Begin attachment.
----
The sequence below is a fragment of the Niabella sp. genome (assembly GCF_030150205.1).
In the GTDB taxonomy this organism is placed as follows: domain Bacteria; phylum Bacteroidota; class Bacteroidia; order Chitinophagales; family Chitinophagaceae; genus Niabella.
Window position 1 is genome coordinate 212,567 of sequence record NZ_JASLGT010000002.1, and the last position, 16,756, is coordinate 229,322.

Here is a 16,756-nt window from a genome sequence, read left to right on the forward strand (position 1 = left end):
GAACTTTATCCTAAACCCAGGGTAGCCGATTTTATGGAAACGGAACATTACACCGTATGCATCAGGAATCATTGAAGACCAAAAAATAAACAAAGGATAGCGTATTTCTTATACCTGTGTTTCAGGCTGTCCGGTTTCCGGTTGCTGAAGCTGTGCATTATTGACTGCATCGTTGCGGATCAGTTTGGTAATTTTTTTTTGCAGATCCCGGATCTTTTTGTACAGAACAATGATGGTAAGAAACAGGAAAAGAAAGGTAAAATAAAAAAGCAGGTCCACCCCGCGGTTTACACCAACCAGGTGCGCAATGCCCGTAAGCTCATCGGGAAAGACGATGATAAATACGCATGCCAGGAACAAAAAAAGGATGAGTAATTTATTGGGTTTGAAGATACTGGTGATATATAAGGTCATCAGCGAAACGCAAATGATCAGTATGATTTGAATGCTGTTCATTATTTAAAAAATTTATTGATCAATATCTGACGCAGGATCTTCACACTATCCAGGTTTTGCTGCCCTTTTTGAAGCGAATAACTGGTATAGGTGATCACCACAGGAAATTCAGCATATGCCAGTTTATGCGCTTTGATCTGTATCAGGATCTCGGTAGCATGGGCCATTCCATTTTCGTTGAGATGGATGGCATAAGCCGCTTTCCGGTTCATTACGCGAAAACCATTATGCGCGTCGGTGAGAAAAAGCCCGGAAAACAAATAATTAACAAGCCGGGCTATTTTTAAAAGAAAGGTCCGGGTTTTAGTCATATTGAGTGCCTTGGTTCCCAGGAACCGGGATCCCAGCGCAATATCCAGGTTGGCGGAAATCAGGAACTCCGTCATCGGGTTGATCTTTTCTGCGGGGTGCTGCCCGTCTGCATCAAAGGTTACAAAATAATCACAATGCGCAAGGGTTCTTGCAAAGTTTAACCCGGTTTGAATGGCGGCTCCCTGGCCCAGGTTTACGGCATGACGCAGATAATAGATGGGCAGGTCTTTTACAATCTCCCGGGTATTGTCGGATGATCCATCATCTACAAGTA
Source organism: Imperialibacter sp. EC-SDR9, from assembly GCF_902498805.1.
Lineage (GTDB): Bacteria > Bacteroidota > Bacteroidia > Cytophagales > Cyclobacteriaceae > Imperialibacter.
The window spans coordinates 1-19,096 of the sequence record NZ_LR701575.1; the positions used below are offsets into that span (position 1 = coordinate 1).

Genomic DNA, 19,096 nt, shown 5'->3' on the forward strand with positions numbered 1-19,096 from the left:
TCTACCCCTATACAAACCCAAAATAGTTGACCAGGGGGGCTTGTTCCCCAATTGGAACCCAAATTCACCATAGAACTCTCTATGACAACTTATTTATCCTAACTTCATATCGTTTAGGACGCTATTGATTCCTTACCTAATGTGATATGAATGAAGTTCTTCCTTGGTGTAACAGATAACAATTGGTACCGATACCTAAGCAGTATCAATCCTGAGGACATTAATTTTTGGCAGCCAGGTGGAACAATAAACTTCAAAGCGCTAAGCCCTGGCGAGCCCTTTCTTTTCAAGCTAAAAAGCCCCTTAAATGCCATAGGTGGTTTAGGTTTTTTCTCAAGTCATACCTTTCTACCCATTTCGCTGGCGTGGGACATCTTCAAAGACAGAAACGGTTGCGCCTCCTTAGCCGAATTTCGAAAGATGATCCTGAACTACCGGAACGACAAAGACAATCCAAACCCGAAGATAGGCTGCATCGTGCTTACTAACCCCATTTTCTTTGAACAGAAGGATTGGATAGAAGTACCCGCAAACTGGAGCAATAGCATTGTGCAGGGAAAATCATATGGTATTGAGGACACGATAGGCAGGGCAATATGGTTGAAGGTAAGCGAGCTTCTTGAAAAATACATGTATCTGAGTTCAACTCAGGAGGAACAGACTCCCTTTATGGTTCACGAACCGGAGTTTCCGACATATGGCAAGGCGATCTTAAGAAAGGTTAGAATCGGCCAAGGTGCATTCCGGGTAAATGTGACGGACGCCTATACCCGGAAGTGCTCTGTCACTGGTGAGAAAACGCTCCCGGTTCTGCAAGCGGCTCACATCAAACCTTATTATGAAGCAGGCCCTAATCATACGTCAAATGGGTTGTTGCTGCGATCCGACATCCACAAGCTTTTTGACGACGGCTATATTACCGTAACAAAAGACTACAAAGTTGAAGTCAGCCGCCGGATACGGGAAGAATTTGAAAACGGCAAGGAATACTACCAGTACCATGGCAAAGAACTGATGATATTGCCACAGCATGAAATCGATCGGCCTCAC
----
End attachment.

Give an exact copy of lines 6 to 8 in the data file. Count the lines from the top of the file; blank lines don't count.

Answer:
Source organism: Imperialibacter sp. EC-SDR9, from assembly GCF_902498805.1.
Lineage (GTDB): Bacteria > Bacteroidota > Bacteroidia > Cytophagales > Cyclobacteriaceae > Imperialibacter.
The window spans coordinates 1-19,096 of the sequence record NZ_LR701575.1; the positions used below are offsets into that span (position 1 = coordinate 1).